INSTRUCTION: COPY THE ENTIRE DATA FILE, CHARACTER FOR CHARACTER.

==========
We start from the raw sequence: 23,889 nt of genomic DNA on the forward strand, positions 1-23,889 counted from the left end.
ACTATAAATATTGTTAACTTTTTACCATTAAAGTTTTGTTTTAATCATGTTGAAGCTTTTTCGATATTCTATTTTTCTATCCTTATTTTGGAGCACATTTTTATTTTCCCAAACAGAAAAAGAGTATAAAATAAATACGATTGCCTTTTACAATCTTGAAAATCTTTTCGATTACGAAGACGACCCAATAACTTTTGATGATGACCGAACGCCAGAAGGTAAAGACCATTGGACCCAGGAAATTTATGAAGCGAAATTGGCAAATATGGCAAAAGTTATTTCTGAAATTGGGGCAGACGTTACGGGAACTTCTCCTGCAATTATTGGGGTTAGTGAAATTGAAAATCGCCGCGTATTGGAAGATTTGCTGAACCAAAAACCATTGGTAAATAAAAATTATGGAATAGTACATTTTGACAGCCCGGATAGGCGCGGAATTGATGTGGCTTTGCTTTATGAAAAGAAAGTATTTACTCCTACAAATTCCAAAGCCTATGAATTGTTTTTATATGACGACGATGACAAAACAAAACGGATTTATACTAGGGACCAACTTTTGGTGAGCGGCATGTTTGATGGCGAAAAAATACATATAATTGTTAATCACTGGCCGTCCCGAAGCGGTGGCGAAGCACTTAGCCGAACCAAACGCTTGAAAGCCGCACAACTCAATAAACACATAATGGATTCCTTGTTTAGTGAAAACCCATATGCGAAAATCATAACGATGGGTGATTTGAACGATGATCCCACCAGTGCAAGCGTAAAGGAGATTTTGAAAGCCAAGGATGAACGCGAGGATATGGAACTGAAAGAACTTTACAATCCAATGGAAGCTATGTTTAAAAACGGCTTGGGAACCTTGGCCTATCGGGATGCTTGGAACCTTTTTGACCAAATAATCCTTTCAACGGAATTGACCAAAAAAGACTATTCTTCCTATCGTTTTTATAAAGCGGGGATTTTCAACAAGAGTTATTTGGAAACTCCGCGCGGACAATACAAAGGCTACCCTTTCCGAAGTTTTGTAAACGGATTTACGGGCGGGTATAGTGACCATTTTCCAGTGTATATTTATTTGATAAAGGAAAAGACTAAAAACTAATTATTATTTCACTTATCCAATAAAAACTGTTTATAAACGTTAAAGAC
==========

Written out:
We start from the raw sequence: 23,889 nt of genomic DNA on the forward strand, positions 1-23,889 counted from the left end.
ACTATAAATATTGTTAACTTTTTACCATTAAAGTTTTGTTTTAATCATGTTGAAGCTTTTTCGATATTCTATTTTTCTATCCTTATTTTGGAGCACATTTTTATTTTCCCAAACAGAAAAAGAGTATAAAATAAATACGATTGCCTTTTACAATCTTGAAAATCTTTTCGATTACGAAGACGACCCAATAACTTTTGATGATGACCGAACGCCAGAAGGTAAAGACCATTGGACCCAGGAAATTTATGAAGCGAAATTGGCAAATATGGCAAAAGTTATTTCTGAAATTGGGGCAGACGTTACGGGAACTTCTCCTGCAATTATTGGGGTTAGTGAAATTGAAAATCGCCGCGTATTGGAAGATTTGCTGAACCAAAAACCATTGGTAAATAAAAATTATGGAATAGTACATTTTGACAGCCCGGATAGGCGCGGAATTGATGTGGCTTTGCTTTATGAAAAGAAAGTATTTACTCCTACAAATTCCAAAGCCTATGAATTGTTTTTATATGACGACGATGACAAAACAAAACGGATTTATACTAGGGACCAACTTTTGGTGAGCGGCATGTTTGATGGCGAAAAAATACATATAATTGTTAATCACTGGCCGTCCCGAAGCGGTGGCGAAGCACTTAGCCGAACCAAACGCTTGAAAGCCGCACAACTCAATAAACACATAATGGATTCCTTGTTTAGTGAAAACCCATATGCGAAAATCATAACGATGGGTGATTTGAACGATGATCCCACCAGTGCAAGCGTAAAGGAGATTTTGAAAGCCAAGGATGAACGCGAGGATATGGAACTGAAAGAACTTTACAATCCAATGGAAGCTATGTTTAAAAACGGCTTGGGAACCTTGGCCTATCGGGATGCTTGGAACCTTTTTGACCAAATAATCCTTTCAACGGAATTGACCAAAAAAGACTATTCTTCCTATCGTTTTTATAAAGCGGGGATTTTCAACAAGAGTTATTTGGAAACTCCGCGCGGACAATACAAAGGCTACCCTTTCCGAAGTTTTGTAAACGGATTTACGGGCGGGTATAGTGACCATTTTCCAGTGTATATTTATTTGATAAAGGAAAAGACTAAAAACTAATTATTATTTCACTTATCCAATAAAAACTGTTTATAAACGTTAAAGAC